Alone we can do so little, together we can do so much.
1880 – 1968
I grew up in Mississippi, and in the late 1950s, I attended a program called Boys State/Girls State. The program was held in the legislative offices of the state capitol, and each participant was designated a senator or a representative, depending on age: college students were senators and high school students were representatives. The idea of the program was to teach young people about the legislative process. We introduced “legislative bills” and then had to work to get them passed by the group.
Well, my exposure to the process left me a little disappointed. I had introduced a bill to require reflective markings on the outer edge of state highways. There had always been a center stripe, but at that time, there was nothing to warn motorists away from the road’s edge. Unfortunately, I found that the only way to get my bill passed was to agree to support the bills of other delegates — and quite frankly, there were many bills I did not agree with and therefore could not support. As a result, I lost any chance of my bill passing.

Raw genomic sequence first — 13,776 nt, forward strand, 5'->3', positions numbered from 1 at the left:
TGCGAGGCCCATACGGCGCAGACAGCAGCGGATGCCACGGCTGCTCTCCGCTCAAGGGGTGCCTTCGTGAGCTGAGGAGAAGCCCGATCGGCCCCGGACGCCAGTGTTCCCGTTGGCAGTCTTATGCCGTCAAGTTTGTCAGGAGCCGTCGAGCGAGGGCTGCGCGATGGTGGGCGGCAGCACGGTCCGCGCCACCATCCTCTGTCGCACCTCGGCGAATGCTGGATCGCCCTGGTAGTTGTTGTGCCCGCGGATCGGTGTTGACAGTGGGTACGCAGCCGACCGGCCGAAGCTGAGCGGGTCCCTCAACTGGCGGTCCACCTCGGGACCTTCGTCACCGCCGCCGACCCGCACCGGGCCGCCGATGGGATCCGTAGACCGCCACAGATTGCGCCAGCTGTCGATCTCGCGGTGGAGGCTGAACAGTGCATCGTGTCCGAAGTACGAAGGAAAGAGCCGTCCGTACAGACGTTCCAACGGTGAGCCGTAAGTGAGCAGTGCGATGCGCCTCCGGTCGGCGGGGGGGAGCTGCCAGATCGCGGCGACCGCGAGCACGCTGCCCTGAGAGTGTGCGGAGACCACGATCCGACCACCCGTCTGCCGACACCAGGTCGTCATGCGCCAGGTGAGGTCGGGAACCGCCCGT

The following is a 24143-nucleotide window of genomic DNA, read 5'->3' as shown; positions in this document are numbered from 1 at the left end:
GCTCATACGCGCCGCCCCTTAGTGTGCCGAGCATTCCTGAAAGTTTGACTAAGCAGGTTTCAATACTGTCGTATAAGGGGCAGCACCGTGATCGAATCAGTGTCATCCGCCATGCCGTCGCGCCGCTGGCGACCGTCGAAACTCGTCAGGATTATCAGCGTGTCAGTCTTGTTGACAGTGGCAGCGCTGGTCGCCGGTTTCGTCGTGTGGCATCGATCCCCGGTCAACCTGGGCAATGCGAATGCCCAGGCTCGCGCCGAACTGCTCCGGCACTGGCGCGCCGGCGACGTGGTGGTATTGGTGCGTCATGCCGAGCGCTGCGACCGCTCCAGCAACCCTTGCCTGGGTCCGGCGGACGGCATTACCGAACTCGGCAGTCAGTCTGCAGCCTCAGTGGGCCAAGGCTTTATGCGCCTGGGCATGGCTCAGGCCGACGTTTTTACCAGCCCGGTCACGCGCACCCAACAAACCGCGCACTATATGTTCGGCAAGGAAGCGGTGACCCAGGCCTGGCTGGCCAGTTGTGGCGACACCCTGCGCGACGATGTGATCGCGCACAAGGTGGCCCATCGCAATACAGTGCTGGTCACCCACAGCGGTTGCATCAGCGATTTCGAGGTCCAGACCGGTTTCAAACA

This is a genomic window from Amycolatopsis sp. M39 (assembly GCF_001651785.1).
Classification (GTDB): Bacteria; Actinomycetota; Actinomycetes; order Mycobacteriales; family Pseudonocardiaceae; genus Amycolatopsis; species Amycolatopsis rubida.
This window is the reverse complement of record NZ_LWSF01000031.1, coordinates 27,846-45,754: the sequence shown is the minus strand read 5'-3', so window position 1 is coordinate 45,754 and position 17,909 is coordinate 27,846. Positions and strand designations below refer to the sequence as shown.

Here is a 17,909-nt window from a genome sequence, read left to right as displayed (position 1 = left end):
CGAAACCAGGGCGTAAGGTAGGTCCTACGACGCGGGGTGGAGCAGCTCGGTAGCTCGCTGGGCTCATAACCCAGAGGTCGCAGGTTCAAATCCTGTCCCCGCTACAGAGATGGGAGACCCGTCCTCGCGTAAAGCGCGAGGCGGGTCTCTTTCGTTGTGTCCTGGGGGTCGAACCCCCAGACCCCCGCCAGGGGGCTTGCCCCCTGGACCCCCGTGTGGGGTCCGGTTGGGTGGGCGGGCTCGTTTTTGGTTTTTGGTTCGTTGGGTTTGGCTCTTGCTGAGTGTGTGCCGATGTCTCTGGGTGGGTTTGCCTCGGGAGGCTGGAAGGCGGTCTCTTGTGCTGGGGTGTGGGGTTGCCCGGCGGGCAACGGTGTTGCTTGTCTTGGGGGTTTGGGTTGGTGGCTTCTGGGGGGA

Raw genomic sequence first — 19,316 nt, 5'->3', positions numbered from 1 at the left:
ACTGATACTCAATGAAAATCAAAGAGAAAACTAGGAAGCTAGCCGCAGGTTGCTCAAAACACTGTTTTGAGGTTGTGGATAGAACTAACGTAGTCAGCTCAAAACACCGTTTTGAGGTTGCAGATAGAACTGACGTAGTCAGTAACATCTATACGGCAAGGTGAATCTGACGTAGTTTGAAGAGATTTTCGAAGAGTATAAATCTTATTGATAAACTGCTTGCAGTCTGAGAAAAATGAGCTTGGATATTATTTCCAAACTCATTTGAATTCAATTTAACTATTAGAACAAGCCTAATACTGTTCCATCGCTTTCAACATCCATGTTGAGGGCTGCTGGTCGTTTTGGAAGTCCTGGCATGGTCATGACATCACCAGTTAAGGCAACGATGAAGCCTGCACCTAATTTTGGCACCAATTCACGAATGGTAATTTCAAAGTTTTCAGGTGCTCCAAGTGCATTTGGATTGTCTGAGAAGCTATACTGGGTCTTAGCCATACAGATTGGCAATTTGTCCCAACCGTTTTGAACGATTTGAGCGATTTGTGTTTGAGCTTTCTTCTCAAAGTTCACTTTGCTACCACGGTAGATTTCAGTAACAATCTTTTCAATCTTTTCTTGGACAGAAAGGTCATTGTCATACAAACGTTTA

As I’ve grown older, I realize the importance of cooperation and collaboration. No matter what your goals or purpose in life, it’s difficult, if not impossible, to achieve them alone. We need help from others. But as I learned many years ago, cooperation usually comes with a price.
How much should you be willing to “pay” for the cooperation of others?
I think the first guideline should be to never compromise your principles. No goal is worth surrendering your core beliefs.
The second guideline should be to work with like-minded individuals. If you associate with people who have similar values, the question of violating your principles should never arise.
The third guideline is to consider how it feels to cooperate with someone. If it feels uplifting, the cost is fair. If you get a negative feeling from your efforts, something’s wrong. Look for what troubles you about your partnership. Your intuition is telling you something, so listen.
The fourth guideline is to be eager to help others. Don’t wait to be asked. If you’re always looking for ways to help others, you’ll find assistance when you need it.
You’ll always achieve your goals faster and receive higher rewards by adopting an attitude of willing cooperation. Just make sure you don’t pay too much.
We make a living by what we get.
We make a life by what we give.
1874 – 1965
Copyright © 2012 John Chancellor